HUDSON–The Columbia County Board of Supervisors voted unanimously to accept an Opioid Epidemic Response Plan at the full board meeting Wednesday, April 12. At the same meeting the board also authorized the Probation Department to allow trained probation officers to administer “lifesaving intranasal naloxone if they encounter an individual who appears to be suffering from an opioid overdose” and the supervisors approved hiring a “part-time legislative aide to act as a liaison for the opioid Epidemic plan.”
The position has an annual salary of $10,000.
The Opioid Epidemic Response Plan is the result of several month’s work by a committee convened by Supervisor Matt Murell (R-Stockport), chairman of the Board of Supervisors, to address the local impact of the nationwide opioid abuse crisis. Its first mission was to “clarify… the nature and extent of opioid abuse in Columbia County,” to identify to identify available “resources” to address the problem. The committee made recommended that Columbia County:
• Create an Opioid Epidemic Response Subcommittee of the County’s Human Services Committee
• Establish a detox facility, “increase capacity for residential treatment services” and “expand the scope and services of the Mobile Crisis Assessment Team”
• Employ a coordinator.
“Development of the plan… is the first step in a long process,” Mr. Murell said in an April 12 press release from the board. “The county intends to follow through on this plan until each and every one who has fallen victim to this crisis has been provided with the help they need.”
Earlier this year Mr. Murell selected Keith Stack for the post of legislative aide. Mr. Stack is CEO of the Addictions Care Center of Albany and was supervisor of the Town of Kinderhook from 1990 to 1995. “Columbia County is in pretty good position” compared to other counties, Mr. Stack told the Human Services Committee last month. “At least you’re already doing something.”
He praised local services when he spoke to a subcommittee March 2, but added, “when people face the crisis, they wonder: Where do I go? What do I do? Families feel powerless.”
Supervisor William Hughes (D-Hudson, 4th Ward) noted the shame many people feel when opioid abuse hits their family. He recalled an “upper middle class” parent of an opioid-abusing 19-year-old asking him, “Where do I go for help for me?”
“I’ve talked to a lot of people in the community,” Mr. Hughes added. “We need a centralized coordinator, so people will know what services are available.”
“It’s a four-legged stool: Education, Treatment, Recovery, Enforcement. If you take away one, the others will suffer,” Mr. Hughes said last month.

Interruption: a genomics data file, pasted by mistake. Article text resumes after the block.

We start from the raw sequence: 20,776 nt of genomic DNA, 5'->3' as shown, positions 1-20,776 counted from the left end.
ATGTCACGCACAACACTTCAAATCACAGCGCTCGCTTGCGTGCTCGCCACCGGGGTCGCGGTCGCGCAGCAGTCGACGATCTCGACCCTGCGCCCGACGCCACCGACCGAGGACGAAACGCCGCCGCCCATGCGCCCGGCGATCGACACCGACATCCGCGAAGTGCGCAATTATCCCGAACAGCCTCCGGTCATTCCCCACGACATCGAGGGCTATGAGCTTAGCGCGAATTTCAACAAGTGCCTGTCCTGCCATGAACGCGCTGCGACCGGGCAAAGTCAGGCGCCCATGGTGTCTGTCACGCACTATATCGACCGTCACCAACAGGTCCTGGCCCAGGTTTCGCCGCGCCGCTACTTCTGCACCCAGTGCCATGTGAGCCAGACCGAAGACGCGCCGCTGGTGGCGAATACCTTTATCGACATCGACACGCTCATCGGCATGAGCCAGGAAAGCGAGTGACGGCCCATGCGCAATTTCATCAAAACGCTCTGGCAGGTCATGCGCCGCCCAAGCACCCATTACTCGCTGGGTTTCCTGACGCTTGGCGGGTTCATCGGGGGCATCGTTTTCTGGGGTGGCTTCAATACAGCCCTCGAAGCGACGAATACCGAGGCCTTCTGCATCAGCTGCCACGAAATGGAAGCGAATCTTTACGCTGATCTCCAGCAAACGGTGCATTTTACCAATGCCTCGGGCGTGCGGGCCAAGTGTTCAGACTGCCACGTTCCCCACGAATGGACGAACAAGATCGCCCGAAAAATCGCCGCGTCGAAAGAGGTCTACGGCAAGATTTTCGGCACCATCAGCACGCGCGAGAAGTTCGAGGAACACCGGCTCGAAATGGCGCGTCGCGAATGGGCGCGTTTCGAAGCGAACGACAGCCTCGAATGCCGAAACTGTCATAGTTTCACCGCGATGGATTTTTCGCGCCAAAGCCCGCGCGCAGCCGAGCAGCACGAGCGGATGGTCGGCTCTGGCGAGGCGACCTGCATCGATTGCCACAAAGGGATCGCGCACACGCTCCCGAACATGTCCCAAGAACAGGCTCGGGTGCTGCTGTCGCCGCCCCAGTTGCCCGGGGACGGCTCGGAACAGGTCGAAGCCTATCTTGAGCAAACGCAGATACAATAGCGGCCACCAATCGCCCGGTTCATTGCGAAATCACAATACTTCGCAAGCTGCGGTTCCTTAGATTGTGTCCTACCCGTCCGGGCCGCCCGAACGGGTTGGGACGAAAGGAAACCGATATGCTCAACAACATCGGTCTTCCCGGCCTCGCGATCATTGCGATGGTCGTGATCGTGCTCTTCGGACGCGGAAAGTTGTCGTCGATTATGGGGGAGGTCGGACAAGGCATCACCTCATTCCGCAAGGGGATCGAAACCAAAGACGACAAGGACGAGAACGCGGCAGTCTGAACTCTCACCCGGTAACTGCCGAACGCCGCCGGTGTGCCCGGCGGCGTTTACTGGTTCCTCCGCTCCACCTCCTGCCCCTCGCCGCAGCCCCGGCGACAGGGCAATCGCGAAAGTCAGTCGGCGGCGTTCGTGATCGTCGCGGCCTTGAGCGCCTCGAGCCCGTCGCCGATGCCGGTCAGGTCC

“Go after it with everything we have,” said Michael Cole, county director of Community Services. Opioid abuse “touches everybody. We need family support. We have many things that are in place already, but coordinating them is critical.”
Mr. Stack contrasted the current opioid crisis with that of the 1970s. Then, he said, the problem was mainly “urban and low income. Now it’s everybody.”
“New York estimates that 80% of the opiate abusers are white, young, suburban,” Mr. Cole said.
“So much is happening innocently,” Mr. Stack said, citing children treated with opioids for pain.
“We created this problem,” said Mr. Cole. “People who break an arm used to get an opiate pill prescription for 5 days. Now they get it for two months…. And it’s not unique to Columbia County.”
“Have primary care physicians and psychiatric physicians stopped prescribing opioid medicine so frequently?” asked Supervisor Richard Keaveney (R-Canaan).
“They’re still prescribing it, but they know it’s now under attention,” Mr. Cole said.
Mr. Keaveney suggested health insurance companies stop covering excessive opioid prescriptions, “to turn off the faucet.”
Mr. Cole asked if the problem was too much prescribed drugs or “street drugs.”
Several people answered, “Both.”
Mr. Stack said that the current crisis largely started with prescribed drugs, but “when they can’t get enough opioids through prescriptions, they get heroin on the street.”
Supervisor Richard Scalera (D-Hudson, 5th Ward) said that people who take heavy daily doses of opioid drugs to manage true chronic pain “don’t consider themselves addicts. But how do you draw the line between those whose pain is genuine and those who are good actors?”
Mr. Cole suggested that pain relief with alternates to opioids might be more effective.
“Opiate addiction is one of several addictions,” Mr. Cole noted. “Alcohol addiction kills slowly; opiate addiction kills fast.”
Mr. Stack had recommended previously that parents learn how to administer Narcan, a brand name for a drug that can halt a drug overdose. “You can’t harm people by giving them Narcan, even if they really have not taken opioids,” he said.
Before the April 12 board meeting Joseph Filippone, program director of Project Safe Point, showed the supervisors how to administer Narcan. If the Narcan appears not to have started a person breathing again and, “If you know how to do CPR, do it!” he advised.
Mr. Hughes has said that he came to Mr. Murell about the problem after hearing a judge talk about it at a block party. “I was shocked to learn there’s so much in the area,” Mr. Hughes said.